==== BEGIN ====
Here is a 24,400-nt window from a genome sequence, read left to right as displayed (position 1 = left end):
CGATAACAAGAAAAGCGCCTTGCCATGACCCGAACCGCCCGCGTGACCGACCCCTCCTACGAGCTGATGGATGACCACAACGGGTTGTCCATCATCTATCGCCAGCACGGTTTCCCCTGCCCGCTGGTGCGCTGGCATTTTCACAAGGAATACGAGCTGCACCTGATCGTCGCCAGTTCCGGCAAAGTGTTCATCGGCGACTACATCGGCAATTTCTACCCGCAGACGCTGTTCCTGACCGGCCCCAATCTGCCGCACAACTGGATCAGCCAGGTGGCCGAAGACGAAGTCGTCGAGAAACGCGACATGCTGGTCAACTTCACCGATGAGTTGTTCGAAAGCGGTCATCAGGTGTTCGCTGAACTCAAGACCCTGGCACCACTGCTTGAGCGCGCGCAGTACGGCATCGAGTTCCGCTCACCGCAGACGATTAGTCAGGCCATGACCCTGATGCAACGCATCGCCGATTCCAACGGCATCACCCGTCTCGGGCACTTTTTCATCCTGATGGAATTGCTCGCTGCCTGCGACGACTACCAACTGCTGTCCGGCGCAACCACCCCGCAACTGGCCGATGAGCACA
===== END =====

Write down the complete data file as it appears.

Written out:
Here is a 24,400-nt window from a genome sequence, read left to right as displayed (position 1 = left end):
CGATAACAAGAAAAGCGCCTTGCCATGACCCGAACCGCCCGCGTGACCGACCCCTCCTACGAGCTGATGGATGACCACAACGGGTTGTCCATCATCTATCGCCAGCACGGTTTCCCCTGCCCGCTGGTGCGCTGGCATTTTCACAAGGAATACGAGCTGCACCTGATCGTCGCCAGTTCCGGCAAAGTGTTCATCGGCGACTACATCGGCAATTTCTACCCGCAGACGCTGTTCCTGACCGGCCCCAATCTGCCGCACAACTGGATCAGCCAGGTGGCCGAAGACGAAGTCGTCGAGAAACGCGACATGCTGGTCAACTTCACCGATGAGTTGTTCGAAAGCGGTCATCAGGTGTTCGCTGAACTCAAGACCCTGGCACCACTGCTTGAGCGCGCGCAGTACGGCATCGAGTTCCGCTCACCGCAGACGATTAGTCAGGCCATGACCCTGATGCAACGCATCGCCGATTCCAACGGCATCACCCGTCTCGGGCACTTTTTCATCCTGATGGAATTGCTCGCTGCCTGCGACGACTACCAACTGCTGTCCGGCGCAACCACCCCGCAACTGGCCGATGAGCACA